USE OF WEAPONS
Early in the conflict, most weapons carried by the pro-Russian rebels were captured hardware or arms bought on the civilian market, according to a recent report by ARES, a consultant firm that tracks weapons used in armed conflicts.
Both sides are now largely using the same Soviet-era small arms. These include vintage Kalashnikov-variant rifles and light RPK machine guns. A few separatist fighters even carry bolt-action Mosin-Nagant rifles dating to World War Two. They manufacture their own submachine guns.
With so many older weapons, there’s a high degree of customization. Civilian components — bought in gun stores or over the Internet — are popular with soldiers on both sides. Add-ons include custom scopes, silencers and cosmetic features and “reflect a global fashion trend driven by the firearms industry in the West,” ARES noted.
Many parts are sought after despite the soldiers’ unfamiliarity with them. One Ukrainian soldier was carrying a rifle with an expensive Swedish-made scope mounted backward on the top — making the weapon practically useless. But, as the ARES report explained, it looked the part. Another Ukrainian soldier fighting in the east had a $589 Zombie Stopper scope – “guaranteed to help you kill zombies deader,” according to its manufacturer’s claims. Contrast this slew of rusty, older and customized guns in eastern Ukraine with the military gear of regular Russian troops.
When Russian soldiers helicoptered into Crimea in February, they wore new camouflage uniforms and carried modern black polymer AK-74M rifles. These guns are virtually exclusive to Russia. (Azerbaijan and Cyprus use them as well.) These green-clad gunmen were immediately marked as Russian troops.
Looking for evidence of Russian-supplied guns in eastern Ukraine isn’t as easy as it was in Crimea. As the Ukrainian army advanced toward separatist-controlled cities, however, the rebels began fielding sophisticated weapons used only by the Russian armed forces and a few other select countries. But not Ukraine.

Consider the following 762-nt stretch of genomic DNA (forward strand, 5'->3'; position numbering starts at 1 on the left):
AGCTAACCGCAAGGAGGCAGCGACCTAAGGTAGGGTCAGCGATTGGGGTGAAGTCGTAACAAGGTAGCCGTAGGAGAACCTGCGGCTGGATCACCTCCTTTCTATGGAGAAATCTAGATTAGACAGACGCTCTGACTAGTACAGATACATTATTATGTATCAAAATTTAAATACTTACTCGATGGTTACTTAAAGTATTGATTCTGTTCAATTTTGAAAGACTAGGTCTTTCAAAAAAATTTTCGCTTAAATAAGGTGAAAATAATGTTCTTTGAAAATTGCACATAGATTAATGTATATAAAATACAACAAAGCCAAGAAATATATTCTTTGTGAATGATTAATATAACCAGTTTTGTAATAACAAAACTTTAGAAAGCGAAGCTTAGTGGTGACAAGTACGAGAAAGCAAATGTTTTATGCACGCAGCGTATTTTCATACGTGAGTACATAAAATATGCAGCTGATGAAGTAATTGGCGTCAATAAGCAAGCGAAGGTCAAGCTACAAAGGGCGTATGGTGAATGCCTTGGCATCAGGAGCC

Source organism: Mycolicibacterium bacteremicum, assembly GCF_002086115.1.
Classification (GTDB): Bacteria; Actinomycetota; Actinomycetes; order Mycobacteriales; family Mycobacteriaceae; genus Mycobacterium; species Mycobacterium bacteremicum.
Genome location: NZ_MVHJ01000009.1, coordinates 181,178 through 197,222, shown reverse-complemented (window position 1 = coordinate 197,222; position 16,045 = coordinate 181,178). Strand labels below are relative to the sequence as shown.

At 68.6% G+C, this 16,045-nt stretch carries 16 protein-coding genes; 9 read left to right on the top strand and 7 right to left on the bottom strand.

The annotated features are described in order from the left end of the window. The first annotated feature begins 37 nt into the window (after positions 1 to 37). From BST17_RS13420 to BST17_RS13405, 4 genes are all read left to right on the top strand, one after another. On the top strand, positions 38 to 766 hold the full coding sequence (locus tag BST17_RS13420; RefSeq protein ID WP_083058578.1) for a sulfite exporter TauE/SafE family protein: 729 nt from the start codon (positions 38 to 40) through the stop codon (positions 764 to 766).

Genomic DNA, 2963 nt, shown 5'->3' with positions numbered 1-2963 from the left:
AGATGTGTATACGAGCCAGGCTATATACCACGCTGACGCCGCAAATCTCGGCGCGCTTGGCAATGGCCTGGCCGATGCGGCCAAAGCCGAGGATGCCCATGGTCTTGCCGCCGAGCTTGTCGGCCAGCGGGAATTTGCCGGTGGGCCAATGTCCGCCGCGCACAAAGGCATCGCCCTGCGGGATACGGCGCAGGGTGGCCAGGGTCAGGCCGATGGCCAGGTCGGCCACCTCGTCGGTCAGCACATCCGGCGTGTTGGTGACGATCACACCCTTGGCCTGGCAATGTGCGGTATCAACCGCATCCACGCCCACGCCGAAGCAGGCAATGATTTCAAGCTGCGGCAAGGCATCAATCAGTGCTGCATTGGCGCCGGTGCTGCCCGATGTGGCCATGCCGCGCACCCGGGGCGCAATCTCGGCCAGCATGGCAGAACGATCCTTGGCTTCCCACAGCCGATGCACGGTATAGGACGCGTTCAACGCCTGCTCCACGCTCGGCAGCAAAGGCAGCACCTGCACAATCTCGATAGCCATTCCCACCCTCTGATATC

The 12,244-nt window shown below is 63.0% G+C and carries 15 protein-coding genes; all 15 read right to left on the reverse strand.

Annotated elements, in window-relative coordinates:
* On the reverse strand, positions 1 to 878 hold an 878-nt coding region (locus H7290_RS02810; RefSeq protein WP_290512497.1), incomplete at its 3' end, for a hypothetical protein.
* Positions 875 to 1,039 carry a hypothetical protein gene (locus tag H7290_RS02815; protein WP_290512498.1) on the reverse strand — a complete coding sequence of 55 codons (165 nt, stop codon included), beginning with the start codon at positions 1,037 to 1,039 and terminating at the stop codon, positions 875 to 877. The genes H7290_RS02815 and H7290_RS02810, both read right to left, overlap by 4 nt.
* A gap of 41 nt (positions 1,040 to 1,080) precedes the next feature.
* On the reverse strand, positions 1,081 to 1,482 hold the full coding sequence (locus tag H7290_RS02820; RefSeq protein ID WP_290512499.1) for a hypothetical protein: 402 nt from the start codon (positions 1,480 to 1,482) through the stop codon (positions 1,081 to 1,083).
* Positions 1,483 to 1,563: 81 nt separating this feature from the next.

These weapons include VSS sniper rifles and PKP machine guns, which the Ukrainian army does not have. The separatists also carried ASVK recoilless rifles, designed to fire heavy slugs at tanks and buildings. The Russian army began using these in 2012. It is the only army known to use this weapon, with the apparent exception being the separatists.
The rebels also have dozens of tanks. It’s unknown exactly how many. But the bulk appear to be captured T-64s, with several dozen T-72B3 tanks that Russia produced but never exported — until now. These tanks date to 2013 and have modern thermal sights and fire-control computers. The Ukrainians do have several hundred older T-72s in storage, but they are not likely serviceable.
Ukraine, however, has been the heavier tank user in the conflict, according to ARES. The problem is that the Ukrainian advantage in armor — mostly T-64 tanks — is negligible considering the amount of light antitank weapons the militants possess.
In addition to captured antitank missiles, the separatists now have modern 9K135 Kornet missiles. These Russian-made missiles are among the world’s deadliest antitank weapons. They are a recurring sight in Middle East conflicts. Ukraine, however, does not possess them.
The separatists also have large numbers of shoulder-fired antitank rockets. They are more advanced than the Soviet-made rockets usually seen in the Middle East. The separatists’ arsenal includes the RPG-18 – another weapon that Ukrainian forces do not possess. They also have RPO-A and MRO-A thermobaric launchers, similarly absent from Ukrainian stockpiles. These propel a fuel-air explosive warhead designed to destroy buildings, bunkers and lightly armored vehicles.
PHOTO (top): Ukrainian troops at the scene of a separatist mortar attack near Sloviansk, Ukraine on May 11, 2014. Ukraine Ministry of Defense photo
PHOTO (inset 1): Ukrainian artillery fires on separatist positions in 2014. Alexander Klimenko/Ukraine Ministry of Defense photo
PHOTO (inset 2): Separatist billboard in Donetsk on Aug. 22, 2014. Andrew Butko/Wikimedia
PHOTO (inset 3): Amphibious separatist armored vehicle near Schastia, Ukraine on June 9, 2014. This vehicle was captured by Ukrainian forces. Qypchak/Wikimedia photo
PHOTO (inset 4): Ukrainian Mi-24 Hind gunship takes off during the war in Donbass at an unknown date in 2014. Alexander Klimenko/Ukraine Ministry of Defense photo
PHOTO (inset 5): Ukrainian Donbas battalion troops near Donetsk on Aug. 9, 2014. The soldier in center is carrying a Dragunov sniper rifle. Lionkinh/Wikimedia photo
PHOTO (inset 6): Donbas battalion troops dismount from a BTR armored vehicle on Aug. 9, 2014. Lionkinh/Wikimedia photo